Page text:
read extracts from several Reports, to show the beneficial effects which had resulted from parliamentary grants for the employment of the poor, and for local improvements in Ireland. The sum of 100,000l. expended in Connaught, produced an income equal to the whole amount, in seven years. So great was the stimulus given to industry by the expenditure of those sums, that the revenue was, in each instance, during the progress of the works to which the grants were applied, increased to nearly double the amount of the sum advanced by the Government. As an Irish gentleman, he felt bowed down with sorrow and disgrace when he heard the distresses of Ireland brought forward as subjects of discussion in that House. Irish gentlemen ought to consider the great effects which had been produced by parliamentary grants of comparatively small sums of money, which plainly showed, that if they employed at home one-half of the produce at present exported, to the amount of ten millions annually, in the shape of rent to absentee landlords, and for which no return whatever was made, scarcely one man would be unemployed in Ireland.

Mr. George R. Dawson

could confirm the statements which had been made by the Gentleman who preceded him, respecting the distress in several parts of Ireland. But he could not admit that the means of relieving it ought to come from the Government. He could not consent to Gentlemen's bringing Ireland annually before that House as a mendicant. He agreed with the hon. Gentleman (Mr. Leader), that Ireland had abundant resources in herself for her own relief, if they were properly made use of. It seemed to him, that the most effectual means by which the Legislature could promote the improvement of that country would be, the passing of a bill to allow Grand Juries to raise money for public works and local improvements, upon the security of the county rates; or, perhaps, the institution of Poor-laws, and a bill empowering parishes to mortgage the rates for money to be employed in public works, would afford effectual means of convincing Irish gentlemen, that they must apply their own resources to relieve the distress of Ireland, and not burthen this country for that purpose.

Mr. O'Connell

considered it his duty, as an Irish Member, to inform the House and the country, that the most frightful distress was spreading over Ireland, and that a famine was approaching. He did not know what was to be the remedy; he would not undertake to suggest any: he had no doubt that the Government was anxious to devise one; but he begged it not to invest the Grand Juries of Ireland with any new power —he begged it not to countenance any scheme for enabling those Juries to tax the people under pretence of relieving them. The distresses of that people were the more grievous, as it was undeniable that the produce of their soil and of their industry was not only ample, but superabundant. It was lamentable that a country whose production was greater, in proportion to its population, than perhaps any country in the world, should be subject to periodical famine.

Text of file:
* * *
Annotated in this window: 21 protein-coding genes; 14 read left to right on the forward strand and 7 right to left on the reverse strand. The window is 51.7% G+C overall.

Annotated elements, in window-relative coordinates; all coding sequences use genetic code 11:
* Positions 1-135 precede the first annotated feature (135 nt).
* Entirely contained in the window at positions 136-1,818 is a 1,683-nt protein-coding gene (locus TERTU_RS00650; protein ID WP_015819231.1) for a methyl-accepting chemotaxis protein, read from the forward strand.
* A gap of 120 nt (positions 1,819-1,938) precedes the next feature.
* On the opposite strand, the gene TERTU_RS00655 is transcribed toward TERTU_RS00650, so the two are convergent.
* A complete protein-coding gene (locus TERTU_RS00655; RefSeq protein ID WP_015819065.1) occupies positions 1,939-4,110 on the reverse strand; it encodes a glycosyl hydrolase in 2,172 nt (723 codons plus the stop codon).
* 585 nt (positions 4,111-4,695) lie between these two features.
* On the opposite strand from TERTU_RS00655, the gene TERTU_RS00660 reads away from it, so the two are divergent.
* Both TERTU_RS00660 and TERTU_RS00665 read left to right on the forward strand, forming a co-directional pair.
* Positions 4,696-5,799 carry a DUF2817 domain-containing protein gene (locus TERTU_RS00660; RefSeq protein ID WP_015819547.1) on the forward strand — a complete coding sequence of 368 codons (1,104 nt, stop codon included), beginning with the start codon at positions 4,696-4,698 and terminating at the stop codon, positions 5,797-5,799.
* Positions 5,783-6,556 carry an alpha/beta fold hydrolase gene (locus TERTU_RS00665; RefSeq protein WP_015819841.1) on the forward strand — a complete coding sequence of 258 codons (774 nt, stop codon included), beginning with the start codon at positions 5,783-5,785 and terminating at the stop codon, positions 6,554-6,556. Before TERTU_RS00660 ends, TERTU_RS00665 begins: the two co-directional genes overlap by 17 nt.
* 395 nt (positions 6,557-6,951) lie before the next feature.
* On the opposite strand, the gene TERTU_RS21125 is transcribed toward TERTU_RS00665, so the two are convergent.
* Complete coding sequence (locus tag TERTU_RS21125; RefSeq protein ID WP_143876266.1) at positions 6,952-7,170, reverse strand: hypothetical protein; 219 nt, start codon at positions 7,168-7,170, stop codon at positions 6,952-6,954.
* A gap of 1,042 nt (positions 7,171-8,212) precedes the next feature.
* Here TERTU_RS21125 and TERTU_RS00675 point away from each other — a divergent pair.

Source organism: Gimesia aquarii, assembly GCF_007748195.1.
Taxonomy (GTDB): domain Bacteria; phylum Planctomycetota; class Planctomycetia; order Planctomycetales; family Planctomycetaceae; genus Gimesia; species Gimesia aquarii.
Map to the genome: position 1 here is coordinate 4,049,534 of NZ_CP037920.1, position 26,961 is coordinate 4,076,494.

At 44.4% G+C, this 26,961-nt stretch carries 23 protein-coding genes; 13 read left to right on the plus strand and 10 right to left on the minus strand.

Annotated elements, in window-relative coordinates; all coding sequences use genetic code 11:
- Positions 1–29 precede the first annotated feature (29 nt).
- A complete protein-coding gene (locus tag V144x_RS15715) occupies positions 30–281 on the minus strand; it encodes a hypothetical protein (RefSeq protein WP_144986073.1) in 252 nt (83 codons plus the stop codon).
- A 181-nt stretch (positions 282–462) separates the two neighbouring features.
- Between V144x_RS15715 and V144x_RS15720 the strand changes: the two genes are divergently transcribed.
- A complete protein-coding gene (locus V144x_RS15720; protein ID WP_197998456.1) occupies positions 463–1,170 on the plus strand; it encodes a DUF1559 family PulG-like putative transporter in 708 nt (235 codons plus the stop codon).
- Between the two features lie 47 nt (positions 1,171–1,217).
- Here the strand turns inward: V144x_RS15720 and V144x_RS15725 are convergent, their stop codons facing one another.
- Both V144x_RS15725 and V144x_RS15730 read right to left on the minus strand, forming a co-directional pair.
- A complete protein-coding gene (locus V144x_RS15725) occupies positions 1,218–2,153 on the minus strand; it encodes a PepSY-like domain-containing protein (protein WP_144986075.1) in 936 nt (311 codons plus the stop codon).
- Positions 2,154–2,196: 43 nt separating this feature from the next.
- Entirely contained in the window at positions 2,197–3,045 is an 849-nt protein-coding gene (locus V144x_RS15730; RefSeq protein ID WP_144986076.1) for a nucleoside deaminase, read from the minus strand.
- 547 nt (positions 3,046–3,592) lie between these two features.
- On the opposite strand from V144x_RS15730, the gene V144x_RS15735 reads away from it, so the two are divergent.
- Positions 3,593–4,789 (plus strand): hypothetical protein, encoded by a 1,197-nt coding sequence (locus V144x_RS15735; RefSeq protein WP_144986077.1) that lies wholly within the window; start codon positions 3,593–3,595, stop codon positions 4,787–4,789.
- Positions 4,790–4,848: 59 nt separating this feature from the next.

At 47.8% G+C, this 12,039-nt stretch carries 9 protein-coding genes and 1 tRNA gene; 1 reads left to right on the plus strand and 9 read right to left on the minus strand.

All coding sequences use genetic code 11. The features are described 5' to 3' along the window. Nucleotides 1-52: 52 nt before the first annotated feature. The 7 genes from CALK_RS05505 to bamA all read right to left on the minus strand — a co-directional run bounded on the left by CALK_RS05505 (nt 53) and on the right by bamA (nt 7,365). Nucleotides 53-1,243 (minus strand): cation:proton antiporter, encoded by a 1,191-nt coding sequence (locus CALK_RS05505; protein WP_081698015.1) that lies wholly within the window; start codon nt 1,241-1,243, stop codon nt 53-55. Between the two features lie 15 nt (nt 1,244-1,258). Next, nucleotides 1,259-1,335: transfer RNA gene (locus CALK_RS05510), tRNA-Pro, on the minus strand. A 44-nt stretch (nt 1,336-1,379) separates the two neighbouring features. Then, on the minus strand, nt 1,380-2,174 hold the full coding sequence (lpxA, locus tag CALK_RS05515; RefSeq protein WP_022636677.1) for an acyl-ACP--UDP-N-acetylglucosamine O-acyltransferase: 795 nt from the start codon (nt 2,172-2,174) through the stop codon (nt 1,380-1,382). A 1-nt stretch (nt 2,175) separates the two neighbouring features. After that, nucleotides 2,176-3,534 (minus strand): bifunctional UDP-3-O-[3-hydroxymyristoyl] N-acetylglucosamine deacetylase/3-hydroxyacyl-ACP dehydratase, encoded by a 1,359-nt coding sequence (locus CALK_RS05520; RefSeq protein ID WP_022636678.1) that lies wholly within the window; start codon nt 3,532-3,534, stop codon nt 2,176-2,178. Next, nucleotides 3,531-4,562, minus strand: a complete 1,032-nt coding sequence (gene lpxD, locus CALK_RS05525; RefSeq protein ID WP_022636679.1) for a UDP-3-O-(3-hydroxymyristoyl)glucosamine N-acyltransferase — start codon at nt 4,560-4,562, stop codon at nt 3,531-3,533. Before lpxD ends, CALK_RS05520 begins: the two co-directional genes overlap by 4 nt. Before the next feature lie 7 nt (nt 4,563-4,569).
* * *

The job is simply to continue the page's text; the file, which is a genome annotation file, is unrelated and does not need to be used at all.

Lord Althorp

was sure the House would feel, that the Government must have much difficulty in treating a subject of the kind then under the consideration of the House. No doubt there was, as his hon. friend (Mr. D. Browne) had stated, much distress in the county of Mayo; but, unhappily, the distress was not confined to that part of the country, and the Government had much difficulty in attempting to deal with matters so limited and local, lest it might do more harm than good; if, upon inquiry, however, Ministers were enabled to learn anything that could justify or give room for beneficial interference on their part, they would be most happy to do all in their power, consistently with their sense of duty.

Mr. Hodges

said, that a tax upon absentees, in the form of a well-regulated Poor-rate, would be the only remedy for this periodical famine which visited Ireland.

Mr. A. Lefroy

admitted, that the distress of the peasantry was very great in the part of Ireland mentioned, but he must defend the resident landlords from any imputation of neglect, for he was sure that they did all in their power to relieve the distress in their respective districts.

Sir M. W. Ridley

concurred with those who thought, that a wise and well-regulated system of Poor-laws would go a great way towards preventing the recurrence of evils of that description. He was, indeed, satisfied, that nothing but a Poor-rate would, or could, compel the wealthy landlords of Ireland to contribute to the support of the peasantry.

Mr. Benett

was also of opinion, that the institution of Poor-laws would be highly beneficial, and that it was in vain to expect that any voluntary system of relief would be sufficient.

Mr. Ruthven

thought, that if the Poor-laws were established in Ireland, they should be so limited as to prevent their abuse. He did not wish to see the English Poor-laws introduced into Ireland, for with that system so many abuses were connected, that it would probably be more injurious than beneficial. However, in some towns, the wealthy contributed nothing to the relief of the poor, and some means ought to be devised to reach them. At all events, something ought to be done to arrest the progress of the present famine, and to prevent its recurrence for the future.

Lord Killeen

said, that the distress was not confined to Mayo, but extended all over Ireland. Even in the county which he represented, though near Dublin, and though extraordinarily fertile, the distress was very severe.

Mr. Sadler

had no difficulty in asserting, that the wealth of the country ought, by compulsory means, to be made to sustain the poverty of the people. New cases of that kind would be continually recurring until provision was made for the poor. The want of a legal provision for the Irish poor was one cause of the sufferings of the English poor, and in justice to them, the Irish Ought to be provided for at home.

Mr. Hume

said, that the time from five to seven o'clock had been set apart for receiving Petitions upon Reform, and they had now spent a considerable portion of that time in discussing Poor-laws.

Petition to be printed.